Company Threatens To Sue NBC For Reporting On Its Facial Recognition Tech Being Used Against Palestinians
from the how-not-to-handle-journalists dept
Earlier this week, NBC News had quite a story about a facial recognition tech company in Israel, named AnyVision, that is being used by the Israeli military to conduct surveillance on Palestinians in the West Bank. Much of the article focuses on the fact that Microsoft invested in AnyVision, at a time when Microsoft claims it’s been taking the moral high ground and unwilling to work on more nefarious uses of things like facial recognition technology. The story hits on a bunch of different points that we regularly cover at Techdirt, from misuses of facial recognition to large company hypocrisy. But we’re writing about it for a different reason: the way that AnyVision’s CEO reacted upon being contacted by NBC reporters:
When NBC News first approached AnyVision for an interview, CEO Eylon Etshtein denied any knowledge of “Google Ayosh,” threatened to sue NBC News and said that AnyVision was the ?most ethical company known to man.? He disputed that the West Bank was ?occupied? and questioned the motivation of the NBC News inquiry, suggesting the reporter must have been funded by a Palestinian activist group.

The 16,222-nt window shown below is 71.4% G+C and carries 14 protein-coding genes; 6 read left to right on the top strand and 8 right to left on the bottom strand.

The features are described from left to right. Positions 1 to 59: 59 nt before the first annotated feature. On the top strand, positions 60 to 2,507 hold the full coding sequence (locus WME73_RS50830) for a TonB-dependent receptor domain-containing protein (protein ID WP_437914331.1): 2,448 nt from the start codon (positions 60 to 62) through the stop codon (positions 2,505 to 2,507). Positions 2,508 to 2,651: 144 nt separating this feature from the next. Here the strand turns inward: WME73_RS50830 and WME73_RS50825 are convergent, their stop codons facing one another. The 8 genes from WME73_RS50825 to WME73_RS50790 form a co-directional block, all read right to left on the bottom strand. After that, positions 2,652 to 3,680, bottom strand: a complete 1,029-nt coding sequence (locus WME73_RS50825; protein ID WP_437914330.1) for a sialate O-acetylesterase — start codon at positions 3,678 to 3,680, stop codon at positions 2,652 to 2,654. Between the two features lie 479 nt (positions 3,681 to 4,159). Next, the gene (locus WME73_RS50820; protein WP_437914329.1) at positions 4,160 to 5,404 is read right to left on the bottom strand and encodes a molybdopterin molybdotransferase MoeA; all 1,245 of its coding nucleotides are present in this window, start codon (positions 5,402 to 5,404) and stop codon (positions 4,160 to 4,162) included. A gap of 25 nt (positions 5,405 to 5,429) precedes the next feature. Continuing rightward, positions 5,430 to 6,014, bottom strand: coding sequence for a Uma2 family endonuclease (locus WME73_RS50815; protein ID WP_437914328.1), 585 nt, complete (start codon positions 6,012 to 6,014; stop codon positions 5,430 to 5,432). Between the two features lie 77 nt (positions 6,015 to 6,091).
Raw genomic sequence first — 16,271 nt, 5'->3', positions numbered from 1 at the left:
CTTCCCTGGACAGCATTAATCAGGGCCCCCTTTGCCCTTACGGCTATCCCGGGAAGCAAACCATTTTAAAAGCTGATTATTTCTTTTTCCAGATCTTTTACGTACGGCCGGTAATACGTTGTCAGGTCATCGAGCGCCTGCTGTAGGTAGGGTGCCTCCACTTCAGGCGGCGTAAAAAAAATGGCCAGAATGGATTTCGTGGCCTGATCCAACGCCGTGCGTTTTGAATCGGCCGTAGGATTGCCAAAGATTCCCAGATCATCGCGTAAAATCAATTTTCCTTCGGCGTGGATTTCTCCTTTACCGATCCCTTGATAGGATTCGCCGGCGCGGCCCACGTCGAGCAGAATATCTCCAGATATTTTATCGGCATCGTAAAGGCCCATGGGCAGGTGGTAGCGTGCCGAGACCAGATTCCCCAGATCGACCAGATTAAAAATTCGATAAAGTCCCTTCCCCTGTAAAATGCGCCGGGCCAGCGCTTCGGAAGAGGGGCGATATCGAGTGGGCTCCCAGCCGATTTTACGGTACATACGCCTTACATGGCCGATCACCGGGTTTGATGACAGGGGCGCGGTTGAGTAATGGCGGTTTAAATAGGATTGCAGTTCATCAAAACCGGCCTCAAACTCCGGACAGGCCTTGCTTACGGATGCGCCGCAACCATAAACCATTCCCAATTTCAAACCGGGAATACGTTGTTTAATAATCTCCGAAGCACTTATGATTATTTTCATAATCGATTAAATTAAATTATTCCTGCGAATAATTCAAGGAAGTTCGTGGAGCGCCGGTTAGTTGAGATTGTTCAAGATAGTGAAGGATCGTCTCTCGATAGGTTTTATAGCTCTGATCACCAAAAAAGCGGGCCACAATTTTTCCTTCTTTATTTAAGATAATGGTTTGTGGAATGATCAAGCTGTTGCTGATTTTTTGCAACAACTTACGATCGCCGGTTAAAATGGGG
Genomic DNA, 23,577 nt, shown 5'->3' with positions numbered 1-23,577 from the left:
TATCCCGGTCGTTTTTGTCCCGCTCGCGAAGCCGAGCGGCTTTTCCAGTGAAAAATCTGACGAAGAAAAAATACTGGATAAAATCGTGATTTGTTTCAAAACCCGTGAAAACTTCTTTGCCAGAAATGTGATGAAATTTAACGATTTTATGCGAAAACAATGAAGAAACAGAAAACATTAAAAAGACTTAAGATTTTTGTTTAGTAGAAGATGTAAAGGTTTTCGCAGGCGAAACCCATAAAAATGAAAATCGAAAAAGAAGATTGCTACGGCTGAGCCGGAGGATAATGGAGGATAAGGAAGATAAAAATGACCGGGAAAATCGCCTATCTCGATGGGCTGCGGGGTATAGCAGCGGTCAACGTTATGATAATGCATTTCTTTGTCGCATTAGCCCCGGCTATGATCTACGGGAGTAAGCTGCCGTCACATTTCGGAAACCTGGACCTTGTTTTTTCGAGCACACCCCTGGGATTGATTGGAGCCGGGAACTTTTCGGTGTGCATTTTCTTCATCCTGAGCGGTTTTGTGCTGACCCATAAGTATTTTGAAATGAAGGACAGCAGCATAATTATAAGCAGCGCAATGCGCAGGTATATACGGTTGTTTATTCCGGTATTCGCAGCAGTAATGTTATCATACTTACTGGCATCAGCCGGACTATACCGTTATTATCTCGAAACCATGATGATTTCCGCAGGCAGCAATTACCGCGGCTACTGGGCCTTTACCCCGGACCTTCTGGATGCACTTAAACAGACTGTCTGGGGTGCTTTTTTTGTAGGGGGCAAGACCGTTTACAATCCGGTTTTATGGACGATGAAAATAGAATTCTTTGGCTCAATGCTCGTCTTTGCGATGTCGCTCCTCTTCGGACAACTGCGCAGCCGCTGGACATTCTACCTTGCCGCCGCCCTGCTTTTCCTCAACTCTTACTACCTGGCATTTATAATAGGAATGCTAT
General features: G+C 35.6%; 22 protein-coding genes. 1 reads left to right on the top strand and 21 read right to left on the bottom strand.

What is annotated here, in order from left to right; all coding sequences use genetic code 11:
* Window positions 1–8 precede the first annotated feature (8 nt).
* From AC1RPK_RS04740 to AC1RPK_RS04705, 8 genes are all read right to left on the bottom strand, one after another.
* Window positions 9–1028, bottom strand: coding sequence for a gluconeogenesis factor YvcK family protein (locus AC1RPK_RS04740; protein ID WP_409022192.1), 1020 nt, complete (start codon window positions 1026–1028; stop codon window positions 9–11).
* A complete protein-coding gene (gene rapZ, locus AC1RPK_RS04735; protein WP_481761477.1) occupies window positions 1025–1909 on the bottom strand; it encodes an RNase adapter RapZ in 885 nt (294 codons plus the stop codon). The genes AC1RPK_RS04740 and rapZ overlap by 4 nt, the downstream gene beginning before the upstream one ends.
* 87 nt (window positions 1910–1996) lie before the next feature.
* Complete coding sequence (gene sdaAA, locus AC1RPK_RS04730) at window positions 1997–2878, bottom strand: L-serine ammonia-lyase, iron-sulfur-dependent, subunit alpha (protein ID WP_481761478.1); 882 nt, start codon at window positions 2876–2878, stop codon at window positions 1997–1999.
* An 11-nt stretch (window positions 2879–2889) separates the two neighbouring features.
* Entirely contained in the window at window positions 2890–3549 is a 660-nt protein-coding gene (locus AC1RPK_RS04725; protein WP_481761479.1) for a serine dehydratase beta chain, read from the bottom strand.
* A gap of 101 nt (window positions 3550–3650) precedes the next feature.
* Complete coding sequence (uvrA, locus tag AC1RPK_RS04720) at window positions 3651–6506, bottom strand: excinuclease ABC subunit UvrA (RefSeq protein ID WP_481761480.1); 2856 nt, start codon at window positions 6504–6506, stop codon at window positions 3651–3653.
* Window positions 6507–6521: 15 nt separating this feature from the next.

As a general rule, when reporters come calling, asking for comment on a questionable thing your company may be engaged in, don’t threaten to sue. Also, generally speaking, calling yourself the “most ethical company known to man” probably throws up some red flags too (as does the denial of a program that NBC had documentation about…). All that really does is tell a reporter that they’re on to something.
The story itself, of course, raises all sorts of questions about how governments, law enforcement, and the military might use facial recognition — a technology that still hasn’t been proven to be particularly accurate. There’s a reason why many places are banning the use of the technology by law enforcement. At the very least, any such use deserves public discussion and scrutiny — not bogus threats of lawsuits.